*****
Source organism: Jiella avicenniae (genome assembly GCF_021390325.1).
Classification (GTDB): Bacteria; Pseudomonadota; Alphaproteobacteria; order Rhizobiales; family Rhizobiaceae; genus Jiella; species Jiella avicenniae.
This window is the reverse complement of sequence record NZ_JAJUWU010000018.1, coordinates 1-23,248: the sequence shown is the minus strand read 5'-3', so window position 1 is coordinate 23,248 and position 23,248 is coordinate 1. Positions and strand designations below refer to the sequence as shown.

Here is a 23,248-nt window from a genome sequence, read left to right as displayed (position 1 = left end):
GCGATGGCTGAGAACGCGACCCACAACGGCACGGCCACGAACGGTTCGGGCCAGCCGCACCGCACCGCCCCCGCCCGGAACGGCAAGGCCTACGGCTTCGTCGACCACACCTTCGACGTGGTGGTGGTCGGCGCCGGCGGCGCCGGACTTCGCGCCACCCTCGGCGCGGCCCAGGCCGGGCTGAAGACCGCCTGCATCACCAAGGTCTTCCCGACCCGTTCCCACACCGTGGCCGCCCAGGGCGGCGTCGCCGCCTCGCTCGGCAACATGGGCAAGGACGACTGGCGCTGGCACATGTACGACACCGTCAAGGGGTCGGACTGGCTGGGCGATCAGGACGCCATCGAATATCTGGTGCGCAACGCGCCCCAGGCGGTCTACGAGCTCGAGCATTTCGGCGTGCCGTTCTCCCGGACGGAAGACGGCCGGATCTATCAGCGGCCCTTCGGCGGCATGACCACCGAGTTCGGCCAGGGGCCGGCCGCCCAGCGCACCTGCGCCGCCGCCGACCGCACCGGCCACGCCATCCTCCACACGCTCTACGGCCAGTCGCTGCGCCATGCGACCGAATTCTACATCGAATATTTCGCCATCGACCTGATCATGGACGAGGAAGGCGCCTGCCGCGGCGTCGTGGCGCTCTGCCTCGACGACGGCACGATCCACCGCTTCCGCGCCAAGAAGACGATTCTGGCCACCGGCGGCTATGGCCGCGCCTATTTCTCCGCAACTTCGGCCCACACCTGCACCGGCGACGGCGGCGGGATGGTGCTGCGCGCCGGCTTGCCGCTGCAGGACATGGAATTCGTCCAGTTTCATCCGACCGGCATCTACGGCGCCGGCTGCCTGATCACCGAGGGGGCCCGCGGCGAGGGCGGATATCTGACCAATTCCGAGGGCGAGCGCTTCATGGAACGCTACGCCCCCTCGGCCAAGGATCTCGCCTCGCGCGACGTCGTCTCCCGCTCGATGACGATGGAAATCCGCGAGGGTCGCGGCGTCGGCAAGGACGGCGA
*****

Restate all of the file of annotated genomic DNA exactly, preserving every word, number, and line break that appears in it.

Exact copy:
Source organism: Jiella avicenniae (genome assembly GCF_021390325.1).
Classification (GTDB): Bacteria; Pseudomonadota; Alphaproteobacteria; order Rhizobiales; family Rhizobiaceae; genus Jiella; species Jiella avicenniae.
This window is the reverse complement of sequence record NZ_JAJUWU010000018.1, coordinates 1-23,248: the sequence shown is the minus strand read 5'-3', so window position 1 is coordinate 23,248 and position 23,248 is coordinate 1. Positions and strand designations below refer to the sequence as shown.

Here is a 23,248-nt window from a genome sequence, read left to right as displayed (position 1 = left end):
GCGATGGCTGAGAACGCGACCCACAACGGCACGGCCACGAACGGTTCGGGCCAGCCGCACCGCACCGCCCCCGCCCGGAACGGCAAGGCCTACGGCTTCGTCGACCACACCTTCGACGTGGTGGTGGTCGGCGCCGGCGGCGCCGGACTTCGCGCCACCCTCGGCGCGGCCCAGGCCGGGCTGAAGACCGCCTGCATCACCAAGGTCTTCCCGACCCGTTCCCACACCGTGGCCGCCCAGGGCGGCGTCGCCGCCTCGCTCGGCAACATGGGCAAGGACGACTGGCGCTGGCACATGTACGACACCGTCAAGGGGTCGGACTGGCTGGGCGATCAGGACGCCATCGAATATCTGGTGCGCAACGCGCCCCAGGCGGTCTACGAGCTCGAGCATTTCGGCGTGCCGTTCTCCCGGACGGAAGACGGCCGGATCTATCAGCGGCCCTTCGGCGGCATGACCACCGAGTTCGGCCAGGGGCCGGCCGCCCAGCGCACCTGCGCCGCCGCCGACCGCACCGGCCACGCCATCCTCCACACGCTCTACGGCCAGTCGCTGCGCCATGCGACCGAATTCTACATCGAATATTTCGCCATCGACCTGATCATGGACGAGGAAGGCGCCTGCCGCGGCGTCGTGGCGCTCTGCCTCGACGACGGCACGATCCACCGCTTCCGCGCCAAGAAGACGATTCTGGCCACCGGCGGCTATGGCCGCGCCTATTTCTCCGCAACTTCGGCCCACACCTGCACCGGCGACGGCGGCGGGATGGTGCTGCGCGCCGGCTTGCCGCTGCAGGACATGGAATTCGTCCAGTTTCATCCGACCGGCATCTACGGCGCCGGCTGCCTGATCACCGAGGGGGCCCGCGGCGAGGGCGGATATCTGACCAATTCCGAGGGCGAGCGCTTCATGGAACGCTACGCCCCCTCGGCCAAGGATCTCGCCTCGCGCGACGTCGTCTCCCGCTCGATGACGATGGAAATCCGCGAGGGTCGCGGCGTCGGCAAGGACGGCGA